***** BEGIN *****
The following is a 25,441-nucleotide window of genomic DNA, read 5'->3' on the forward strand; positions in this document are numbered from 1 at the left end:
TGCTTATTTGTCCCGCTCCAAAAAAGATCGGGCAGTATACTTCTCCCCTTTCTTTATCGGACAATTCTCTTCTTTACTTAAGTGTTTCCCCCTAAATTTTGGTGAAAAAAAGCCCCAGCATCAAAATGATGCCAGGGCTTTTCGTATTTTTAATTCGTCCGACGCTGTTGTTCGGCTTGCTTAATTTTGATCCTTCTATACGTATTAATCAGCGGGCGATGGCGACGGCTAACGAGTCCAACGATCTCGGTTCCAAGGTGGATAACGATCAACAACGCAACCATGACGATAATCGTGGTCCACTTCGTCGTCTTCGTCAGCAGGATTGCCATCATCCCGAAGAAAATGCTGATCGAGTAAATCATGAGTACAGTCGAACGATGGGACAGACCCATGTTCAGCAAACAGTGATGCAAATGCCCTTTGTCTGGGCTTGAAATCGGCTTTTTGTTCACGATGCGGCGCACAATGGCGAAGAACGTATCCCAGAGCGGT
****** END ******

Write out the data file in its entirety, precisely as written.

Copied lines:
The following is a 25,441-nucleotide window of genomic DNA, read 5'->3' on the forward strand; positions in this document are numbered from 1 at the left end:
TGCTTATTTGTCCCGCTCCAAAAAAGATCGGGCAGTATACTTCTCCCCTTTCTTTATCGGACAATTCTCTTCTTTACTTAAGTGTTTCCCCCTAAATTTTGGTGAAAAAAAGCCCCAGCATCAAAATGATGCCAGGGCTTTTCGTATTTTTAATTCGTCCGACGCTGTTGTTCGGCTTGCTTAATTTTGATCCTTCTATACGTATTAATCAGCGGGCGATGGCGACGGCTAACGAGTCCAACGATCTCGGTTCCAAGGTGGATAACGATCAACAACGCAACCATGACGATAATCGTGGTCCACTTCGTCGTCTTCGTCAGCAGGATTGCCATCATCCCGAAGAAAATGCTGATCGAGTAAATCATGAGTACAGTCGAACGATGGGACAGACCCATGTTCAGCAAACAGTGATGCAAATGCCCTTTGTCTGGGCTTGAAATCGGCTTTTTGTTCACGATGCGGCGCACAATGGCGAAGAACGTATCCCAGAGCGGT